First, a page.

Employment and social aspects in the Annual Growth Survey 2012
This was the first time that Parliament had adopted a report on the European Semester for Economic Policy Coordination as part of its consultative role in the new European system of economic governance.
This exercise sets the economic, social and budgetary priorities of the EU for the coming year, in line with the EU 2020 Strategy.
It forms the basis for the Commission's country-specific recommendations to each Member State regarding its economic situation, i.e. the state of its public finances, reforms of its pension systems, job-creation measures and steps taken to fight unemployment.
What was the Greens' position?
The Greens believe that the European Semester is a good opportunity for Parliament to counterbalance the counterproductive response to the crisis by the Council and the Commission.
We Greens have long outlined our concerns about the one-sided focus on cutting public spending when what is needed is investment.
We are calling for a broader approach to European economic governance that includes addressing stagnating wages compared to productivity levels and stressing the need for other indicators than just GDP.
Did other MEPs accept the Greens' position?
This was the first time Parliament had set out its position following the European Semester procedure.
Dutch Green MEP Marije Cornelissen was responsible for the contribution made by the Committee on Employment and Social Affairs.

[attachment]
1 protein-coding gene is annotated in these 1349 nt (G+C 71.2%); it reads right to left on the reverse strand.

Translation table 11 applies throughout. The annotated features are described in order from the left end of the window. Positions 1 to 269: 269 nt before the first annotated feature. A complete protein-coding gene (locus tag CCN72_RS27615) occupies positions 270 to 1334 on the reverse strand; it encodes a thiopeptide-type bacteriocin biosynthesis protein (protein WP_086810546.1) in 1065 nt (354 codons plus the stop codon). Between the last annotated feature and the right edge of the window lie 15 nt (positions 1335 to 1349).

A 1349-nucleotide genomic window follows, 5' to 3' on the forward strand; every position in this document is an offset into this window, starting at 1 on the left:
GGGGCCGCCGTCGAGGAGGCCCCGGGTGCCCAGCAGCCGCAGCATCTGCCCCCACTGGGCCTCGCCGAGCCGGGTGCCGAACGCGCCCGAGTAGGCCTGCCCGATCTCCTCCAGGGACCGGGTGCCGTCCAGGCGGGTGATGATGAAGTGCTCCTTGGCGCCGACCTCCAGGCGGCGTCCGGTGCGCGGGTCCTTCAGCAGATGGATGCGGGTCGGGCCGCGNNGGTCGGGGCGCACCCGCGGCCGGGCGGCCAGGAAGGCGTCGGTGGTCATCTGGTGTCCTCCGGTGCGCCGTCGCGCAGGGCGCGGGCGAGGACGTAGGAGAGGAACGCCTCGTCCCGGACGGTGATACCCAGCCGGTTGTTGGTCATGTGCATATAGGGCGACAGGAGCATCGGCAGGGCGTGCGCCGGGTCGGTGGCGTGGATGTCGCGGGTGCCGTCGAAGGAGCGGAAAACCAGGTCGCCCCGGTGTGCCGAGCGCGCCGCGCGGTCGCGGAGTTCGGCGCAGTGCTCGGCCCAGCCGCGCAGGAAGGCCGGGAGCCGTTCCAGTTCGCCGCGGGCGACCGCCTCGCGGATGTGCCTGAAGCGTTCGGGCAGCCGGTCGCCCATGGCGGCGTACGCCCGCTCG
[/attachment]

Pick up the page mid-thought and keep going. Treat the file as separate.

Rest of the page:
Six of the Greens' key demands were successfully adopted as recommendations to the Member States in the Council.
We called upon the Council to: increase ambition to achieve the EU 2020 objectives; to support sustainable job creation with investment and tax reform; improve the quality of employment and conditions for increased labour participation; tackle youth unemployment; tackle poverty and social exclusion; enhance democratic legitimacy and accountability.
Marije Cornelissen's input heavily influenced the report of the following year.
Which points did the Greens lose?
The ALDE and EPP both rejected our calls for more comprehensive indicators to address economic imbalances between Member States, e.g. regarding income inequality, or to take account of surpluses caused by trade, not just deficits.
Accordingly these demands by the Greens failed to gain Parliament's support.
Lead MEP:Marije Cornelissen (GREENS/EFA)
Green MEP responsible:Marije Cornelissen
Staff contact:Berta Halmos (Email)